First Ever Electric Wheelchair Controlled By Facial Expressions

Aiwheelchair

Hoobox, a Brazilian startup has partnered with Intel to create an adapter kit that can be connected to almost any electrical wheelchair.

Powered by AI, The Wheelie 7 is able to detect the user’s facial expressions and process the data in real-time to direct the movement of the chair.

So while facial recognition has a controversial reputation for the threat it poses to privacy, there are undoubtedly some very beneficial applications

The Wheelie 7 being a great example. This technology is the vision of Dr. Paulo Pinheiro, one which first came to him when walking through an airport. A young girl in a wheelchair being pushed by her father, a girl who could not use her arms and legs but had a great smile.

This is what gave him his inspiration to create and launch the first ever wheelchair controlled by facial expressions.

The kit is the first of its kind and is a notable landmark for many people who are living with a severe disability. The Wheelie 7 prototype is currently being tested by users in the US. Among these are people living with quadriplegia and motor neurone disease, as well as seniors.

Improving Mobility With A Smile…

Users can customise which of the 10 expressions they want to employ for each possible direction. This means that they can control their wheelchair by frowning smiling or raising their eyebrows.

“We believe we can take advantage of a person’s best abilities to counteract limitations. Improving mobility and autonomy, but also enhancing self-esteem,” said Hoobox.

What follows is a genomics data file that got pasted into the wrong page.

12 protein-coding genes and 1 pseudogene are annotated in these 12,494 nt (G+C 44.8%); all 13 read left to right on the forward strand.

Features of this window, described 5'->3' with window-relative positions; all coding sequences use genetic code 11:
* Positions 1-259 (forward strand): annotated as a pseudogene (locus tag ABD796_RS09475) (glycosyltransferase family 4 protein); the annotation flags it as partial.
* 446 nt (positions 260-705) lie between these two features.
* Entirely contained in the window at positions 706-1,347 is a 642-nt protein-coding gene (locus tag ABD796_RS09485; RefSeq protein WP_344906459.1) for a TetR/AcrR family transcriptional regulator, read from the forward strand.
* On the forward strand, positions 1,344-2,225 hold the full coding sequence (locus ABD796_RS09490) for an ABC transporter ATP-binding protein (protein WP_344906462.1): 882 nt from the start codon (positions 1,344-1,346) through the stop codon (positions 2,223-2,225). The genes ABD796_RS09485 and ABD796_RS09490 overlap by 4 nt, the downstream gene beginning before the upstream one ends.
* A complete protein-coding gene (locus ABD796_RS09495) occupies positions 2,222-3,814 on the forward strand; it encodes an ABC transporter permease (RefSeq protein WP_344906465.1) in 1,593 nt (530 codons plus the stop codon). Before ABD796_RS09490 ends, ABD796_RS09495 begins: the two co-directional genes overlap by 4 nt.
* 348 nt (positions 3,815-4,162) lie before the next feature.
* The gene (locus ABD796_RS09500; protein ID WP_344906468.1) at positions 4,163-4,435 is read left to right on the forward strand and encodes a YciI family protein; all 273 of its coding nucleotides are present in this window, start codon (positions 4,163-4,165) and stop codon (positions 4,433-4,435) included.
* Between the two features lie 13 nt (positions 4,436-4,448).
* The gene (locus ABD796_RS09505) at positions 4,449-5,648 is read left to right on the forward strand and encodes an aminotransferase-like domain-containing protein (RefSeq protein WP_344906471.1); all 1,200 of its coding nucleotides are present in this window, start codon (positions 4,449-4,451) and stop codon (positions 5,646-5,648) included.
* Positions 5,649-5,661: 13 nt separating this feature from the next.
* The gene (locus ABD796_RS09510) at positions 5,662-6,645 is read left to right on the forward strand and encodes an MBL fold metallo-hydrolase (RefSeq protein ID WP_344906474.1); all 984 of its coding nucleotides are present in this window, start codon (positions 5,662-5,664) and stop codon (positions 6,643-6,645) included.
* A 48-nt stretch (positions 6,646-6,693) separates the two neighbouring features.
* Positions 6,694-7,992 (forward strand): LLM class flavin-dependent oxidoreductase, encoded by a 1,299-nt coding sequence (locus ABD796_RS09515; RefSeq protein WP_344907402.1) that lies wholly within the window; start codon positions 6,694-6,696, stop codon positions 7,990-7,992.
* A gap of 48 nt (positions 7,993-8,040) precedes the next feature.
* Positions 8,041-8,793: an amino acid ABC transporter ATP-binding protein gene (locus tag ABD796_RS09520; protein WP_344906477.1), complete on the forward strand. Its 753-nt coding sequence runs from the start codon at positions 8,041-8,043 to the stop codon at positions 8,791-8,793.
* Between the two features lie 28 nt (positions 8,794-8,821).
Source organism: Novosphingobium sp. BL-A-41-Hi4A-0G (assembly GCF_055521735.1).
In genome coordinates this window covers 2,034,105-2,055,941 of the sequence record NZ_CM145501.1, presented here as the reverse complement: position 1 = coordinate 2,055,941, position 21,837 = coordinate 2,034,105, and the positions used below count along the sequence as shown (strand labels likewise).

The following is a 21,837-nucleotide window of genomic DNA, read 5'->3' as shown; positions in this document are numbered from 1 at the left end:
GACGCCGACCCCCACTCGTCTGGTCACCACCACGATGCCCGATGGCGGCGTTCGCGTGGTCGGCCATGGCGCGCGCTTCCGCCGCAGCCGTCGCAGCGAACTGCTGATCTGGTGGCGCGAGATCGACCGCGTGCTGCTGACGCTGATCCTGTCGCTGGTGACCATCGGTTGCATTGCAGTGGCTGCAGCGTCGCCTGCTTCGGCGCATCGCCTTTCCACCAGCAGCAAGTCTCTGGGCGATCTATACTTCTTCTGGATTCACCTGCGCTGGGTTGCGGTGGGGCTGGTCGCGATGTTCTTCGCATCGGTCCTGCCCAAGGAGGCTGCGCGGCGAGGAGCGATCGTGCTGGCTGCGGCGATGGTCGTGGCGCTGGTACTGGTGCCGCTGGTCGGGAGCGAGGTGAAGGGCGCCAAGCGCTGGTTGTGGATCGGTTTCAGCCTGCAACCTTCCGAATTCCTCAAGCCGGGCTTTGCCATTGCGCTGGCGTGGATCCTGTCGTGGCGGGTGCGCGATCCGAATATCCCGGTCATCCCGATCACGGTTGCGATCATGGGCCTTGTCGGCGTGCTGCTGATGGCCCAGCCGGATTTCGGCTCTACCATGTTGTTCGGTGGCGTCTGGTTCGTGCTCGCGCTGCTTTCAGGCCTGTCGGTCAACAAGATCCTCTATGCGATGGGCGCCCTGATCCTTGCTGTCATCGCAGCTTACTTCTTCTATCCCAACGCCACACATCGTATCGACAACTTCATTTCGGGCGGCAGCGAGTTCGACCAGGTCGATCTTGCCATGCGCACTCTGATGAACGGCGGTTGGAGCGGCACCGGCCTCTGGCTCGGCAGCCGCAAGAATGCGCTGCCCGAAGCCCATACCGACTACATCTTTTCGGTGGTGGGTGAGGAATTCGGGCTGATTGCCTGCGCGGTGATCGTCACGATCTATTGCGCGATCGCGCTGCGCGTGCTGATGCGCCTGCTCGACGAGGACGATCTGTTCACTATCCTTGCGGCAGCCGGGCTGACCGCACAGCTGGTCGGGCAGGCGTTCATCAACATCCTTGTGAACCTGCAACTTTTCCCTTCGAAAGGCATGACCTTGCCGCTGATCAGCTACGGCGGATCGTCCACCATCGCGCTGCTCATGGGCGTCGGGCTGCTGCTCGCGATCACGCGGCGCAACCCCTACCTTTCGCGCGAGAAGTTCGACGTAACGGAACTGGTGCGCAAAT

For the past two years, Hoobox has been working closely with Intel’s Software Innovators Program who have helped integrate its 3D RealSense camera into the Wheelie 7 kit.

” If people are using a smile to stop their chair, you want to make sure that it works one hundred per cent of the time, right?” Dr. Paulo Pinheiro founder of Hoobx explained.

This is why Hoobox teamed up with Intel. The combination of Intel’s 3D RealSense camera and Hoobox software was vital for Dr. Pinheiro to achieve his vision.

The Wheelie 7 can accurately detect facial expressions in varying light conditions and camera angles. The users face can be offset by up to 60 degrees and the system can still accurately detect even subtle movements.

Everything on the Wheelie 7 runs locally, it doesn’t even need an internet connection. It can be embedded onto a laptop if its running Core i5 or better. There is no need to use any extra processor power thus not eating into the wheelchair battery itself.

Is There Further Potential For The Wheelie 7?

Currently, the Wheelie 7 only requires the use of five out of ten facial expressions, so there are some open slots that can be used for other functions.

This includes that the system is compatible with Amazon’s Alexa, leaving five facial expressions for users to control various aspects of their smart homes. This can simply be turning on the lights and adjusting the thermostat, which allows for more independence.

Working closely with a large medical facility in Brazil, Pinheiro hopes that in the future the Wheelie 7 will be able to understand human behaviour. For example, measuring a patients pain levels through a mounted camera on an ICU bed.

“The precision is so high that we can start to detect human behaviour, such as drowsiness, 10 levels of pain, agitation or sedation levels and spasms. We can even detect when a person will sneeze before sneezing,” said Pinheiro.

It is hoped the Wheelie 7 can revolutionize the ways in which modern medicine grapples with pain management and opioid addiction. The technology is set to go on sale early next year and is compatible with 95% of electric wheelchairs.

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